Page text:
ELYRIA – A former Lorain man was ordered to pay $4.5 million to the family of his former live-in girlfriend on Wednesday in her 1998 disappearance and presumed death.
Kimberly Riley – who would be 27 if she is still alive – disappeared nine years ago and police have never found her body or had a solid lead on what happened to her. The lead suspect in her disappearance, Omar Seymore, has never been charged.
But last week, county Common Pleas Judge James Miraldi found Seymore was civilly liable for her death, based on the evidence presented by the attorney for Riley`s family.
Seymore, now 33, didn`t contest Miraldi`s finding and neither he nor his attorney was in court Wednesday for a damages hearing.
Sandra Ellis, Riley`s mother, said she`s pleased with the amount, although it`s questionable whether she`ll ever see any money from Seymore.
“I know I won`t receive a penny of it, but I am happy with it,” she said after the hearing.
Ellis told Miraldi when she took the stand that she and her family – including Riley`s two sons, now 9 and 10 years old, whom she is raising – have never had closure.
“It`s been nine years and it still feels like yesterday,” Ellis testified. “It never goes away.”
Riley was last seen on Dec. 23, 1998, when she and her sons left her grandmother`s house to go shopping. Ellis said she last saw her daughter in early December, but became concerned when she didn`t show up for the Christmas holidays.
Ellis eventually located her grandchildren at Seymore`s mother`s home, but found little trace of her daughter.
A search of the apartment shared by Seymore and Riley showed that a large Rubbermaid garbage can was missing along with two blankets and two photo albums. A small amount of blood was found near the door as well.
The only thing of Seymore`s that was found was a single sock, Ellis said Wednesday. She said the apartment was unusually clean and was ready for Christmas with presents under the tree and Christmas cards ready to he mailed.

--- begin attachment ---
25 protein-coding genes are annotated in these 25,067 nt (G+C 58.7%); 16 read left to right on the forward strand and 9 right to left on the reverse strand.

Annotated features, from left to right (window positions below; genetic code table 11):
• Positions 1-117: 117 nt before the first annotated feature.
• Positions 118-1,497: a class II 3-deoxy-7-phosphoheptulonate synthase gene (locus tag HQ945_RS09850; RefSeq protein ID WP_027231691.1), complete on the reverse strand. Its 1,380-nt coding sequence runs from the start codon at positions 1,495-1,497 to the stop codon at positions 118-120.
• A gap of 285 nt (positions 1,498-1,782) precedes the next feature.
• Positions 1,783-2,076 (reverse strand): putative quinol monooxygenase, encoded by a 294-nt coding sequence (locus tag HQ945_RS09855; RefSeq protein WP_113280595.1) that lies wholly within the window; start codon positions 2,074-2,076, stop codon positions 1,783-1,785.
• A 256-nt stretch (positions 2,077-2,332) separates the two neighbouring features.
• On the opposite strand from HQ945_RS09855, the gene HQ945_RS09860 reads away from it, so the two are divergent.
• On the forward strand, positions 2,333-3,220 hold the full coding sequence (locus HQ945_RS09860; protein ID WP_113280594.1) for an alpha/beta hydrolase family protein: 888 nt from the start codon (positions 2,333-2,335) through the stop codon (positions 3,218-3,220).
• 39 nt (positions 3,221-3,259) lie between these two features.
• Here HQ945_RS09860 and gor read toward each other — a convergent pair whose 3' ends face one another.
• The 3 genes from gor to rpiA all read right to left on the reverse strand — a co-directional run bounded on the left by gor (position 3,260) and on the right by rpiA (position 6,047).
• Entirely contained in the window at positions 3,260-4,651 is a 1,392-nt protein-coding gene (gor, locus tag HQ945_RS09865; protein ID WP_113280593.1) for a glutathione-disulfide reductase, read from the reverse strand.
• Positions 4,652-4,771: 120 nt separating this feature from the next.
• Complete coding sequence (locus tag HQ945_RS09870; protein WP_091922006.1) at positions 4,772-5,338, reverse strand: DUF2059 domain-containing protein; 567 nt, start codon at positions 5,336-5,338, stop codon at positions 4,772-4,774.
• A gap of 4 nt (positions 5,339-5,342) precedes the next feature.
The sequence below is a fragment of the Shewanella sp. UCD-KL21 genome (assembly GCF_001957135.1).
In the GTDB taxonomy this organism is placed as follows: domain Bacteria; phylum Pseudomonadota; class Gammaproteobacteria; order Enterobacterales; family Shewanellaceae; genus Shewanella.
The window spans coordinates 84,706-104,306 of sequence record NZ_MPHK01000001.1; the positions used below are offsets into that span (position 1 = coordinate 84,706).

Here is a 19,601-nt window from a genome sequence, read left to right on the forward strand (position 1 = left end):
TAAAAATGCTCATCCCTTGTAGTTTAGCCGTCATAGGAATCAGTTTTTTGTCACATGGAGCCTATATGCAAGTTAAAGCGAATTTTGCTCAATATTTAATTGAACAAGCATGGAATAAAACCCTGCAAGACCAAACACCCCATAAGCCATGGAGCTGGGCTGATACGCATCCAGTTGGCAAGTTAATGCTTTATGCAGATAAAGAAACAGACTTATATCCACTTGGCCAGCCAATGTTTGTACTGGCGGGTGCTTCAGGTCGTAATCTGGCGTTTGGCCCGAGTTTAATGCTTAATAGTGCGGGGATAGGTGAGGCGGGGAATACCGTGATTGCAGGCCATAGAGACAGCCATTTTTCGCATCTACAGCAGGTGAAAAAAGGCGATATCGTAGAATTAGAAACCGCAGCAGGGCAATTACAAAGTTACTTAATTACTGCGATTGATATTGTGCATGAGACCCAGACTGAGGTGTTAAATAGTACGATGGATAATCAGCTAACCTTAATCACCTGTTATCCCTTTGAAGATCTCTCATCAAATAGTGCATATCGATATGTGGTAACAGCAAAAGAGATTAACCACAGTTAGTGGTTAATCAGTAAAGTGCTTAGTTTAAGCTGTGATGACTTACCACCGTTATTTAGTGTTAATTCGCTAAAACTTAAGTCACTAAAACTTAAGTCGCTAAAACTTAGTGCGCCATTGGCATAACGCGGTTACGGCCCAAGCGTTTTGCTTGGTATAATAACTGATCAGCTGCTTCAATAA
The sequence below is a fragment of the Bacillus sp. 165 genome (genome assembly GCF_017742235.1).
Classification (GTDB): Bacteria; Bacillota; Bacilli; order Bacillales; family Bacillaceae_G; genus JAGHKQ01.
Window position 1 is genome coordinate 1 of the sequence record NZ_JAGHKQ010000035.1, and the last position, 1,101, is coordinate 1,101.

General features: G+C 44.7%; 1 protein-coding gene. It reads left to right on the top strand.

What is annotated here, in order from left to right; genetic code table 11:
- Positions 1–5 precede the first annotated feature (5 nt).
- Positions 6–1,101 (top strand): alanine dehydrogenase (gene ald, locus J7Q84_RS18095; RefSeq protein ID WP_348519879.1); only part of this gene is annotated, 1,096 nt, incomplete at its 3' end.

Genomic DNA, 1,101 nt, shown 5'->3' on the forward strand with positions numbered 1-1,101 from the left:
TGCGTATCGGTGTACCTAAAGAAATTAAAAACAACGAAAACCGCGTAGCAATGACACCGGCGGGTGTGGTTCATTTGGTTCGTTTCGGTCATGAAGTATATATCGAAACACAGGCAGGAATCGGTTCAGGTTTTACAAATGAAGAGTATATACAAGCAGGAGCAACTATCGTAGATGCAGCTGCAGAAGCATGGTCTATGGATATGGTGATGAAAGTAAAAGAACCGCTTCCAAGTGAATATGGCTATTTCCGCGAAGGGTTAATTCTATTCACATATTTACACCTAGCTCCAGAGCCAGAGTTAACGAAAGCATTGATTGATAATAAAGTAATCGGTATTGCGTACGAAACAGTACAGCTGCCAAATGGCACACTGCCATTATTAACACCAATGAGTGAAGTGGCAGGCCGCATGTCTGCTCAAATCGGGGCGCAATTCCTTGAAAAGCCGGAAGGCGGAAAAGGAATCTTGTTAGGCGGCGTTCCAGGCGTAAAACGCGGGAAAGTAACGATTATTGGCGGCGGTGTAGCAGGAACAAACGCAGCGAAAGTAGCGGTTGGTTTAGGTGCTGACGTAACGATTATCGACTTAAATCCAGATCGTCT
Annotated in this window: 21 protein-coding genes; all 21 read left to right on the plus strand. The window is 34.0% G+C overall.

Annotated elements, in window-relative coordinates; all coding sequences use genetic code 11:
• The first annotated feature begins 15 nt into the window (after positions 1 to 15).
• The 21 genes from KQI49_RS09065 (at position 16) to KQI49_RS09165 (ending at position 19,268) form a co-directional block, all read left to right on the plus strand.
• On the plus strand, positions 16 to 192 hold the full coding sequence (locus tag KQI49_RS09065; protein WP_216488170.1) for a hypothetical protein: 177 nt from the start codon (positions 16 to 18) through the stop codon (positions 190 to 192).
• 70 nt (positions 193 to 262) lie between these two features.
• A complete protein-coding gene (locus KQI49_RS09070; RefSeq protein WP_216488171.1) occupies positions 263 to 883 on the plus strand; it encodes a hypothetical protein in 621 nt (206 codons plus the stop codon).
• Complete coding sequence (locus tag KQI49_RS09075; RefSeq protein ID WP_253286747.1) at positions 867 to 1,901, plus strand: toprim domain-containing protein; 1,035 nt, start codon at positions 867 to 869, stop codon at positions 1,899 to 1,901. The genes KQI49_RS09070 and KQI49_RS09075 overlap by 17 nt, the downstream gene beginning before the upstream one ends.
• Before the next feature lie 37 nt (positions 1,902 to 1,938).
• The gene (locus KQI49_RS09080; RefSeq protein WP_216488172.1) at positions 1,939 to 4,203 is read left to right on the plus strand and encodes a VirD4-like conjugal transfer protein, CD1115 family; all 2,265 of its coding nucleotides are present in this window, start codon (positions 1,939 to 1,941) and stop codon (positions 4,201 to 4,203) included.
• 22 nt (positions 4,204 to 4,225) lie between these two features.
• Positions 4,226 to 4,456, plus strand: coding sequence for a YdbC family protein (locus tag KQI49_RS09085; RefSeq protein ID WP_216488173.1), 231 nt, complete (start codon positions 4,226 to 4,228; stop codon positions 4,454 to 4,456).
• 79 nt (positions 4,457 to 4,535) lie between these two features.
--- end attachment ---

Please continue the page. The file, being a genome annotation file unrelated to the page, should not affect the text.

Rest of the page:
Riley`s car was eventually found in East Cleveland and blood, later identified as belonging to the missing woman, was found inside.
Seymore also vanished and lived under an alias in California until he was found and extradited back to Ohio in 2005 on an outstanding warrant for identity theft, a charge for which he ultimately served a year in prison before being released in July.
Mike Duff, Seymore`s attorney, said he has been in contact with his client, who he advised not to fight the civil judgment because his client has no assets to take. He said he was surprised by Miraldi`s decision and wouldn`t disclose Seymore`s whereabouts.
“I`m not going to help them with their collection process,” he said.
Chris Cook, Ellis` attorney, said he will try to find Seymore and garnish his wages. He also wants to hold a debt hearing to determine what, if any, assets Seymore has. He said he will also try to get the Ohio Crime Victims Compensation Fund to provide some money to Ellis.
“I`m not terribly optimistic, but we`ll try,” he said.
Ellis said she still hopes that Seymore will eventually be charged in her daughter`s death, but, most importantly, she wants to know what happened.
“I want to know what happened to her so I can bring her home,” she said.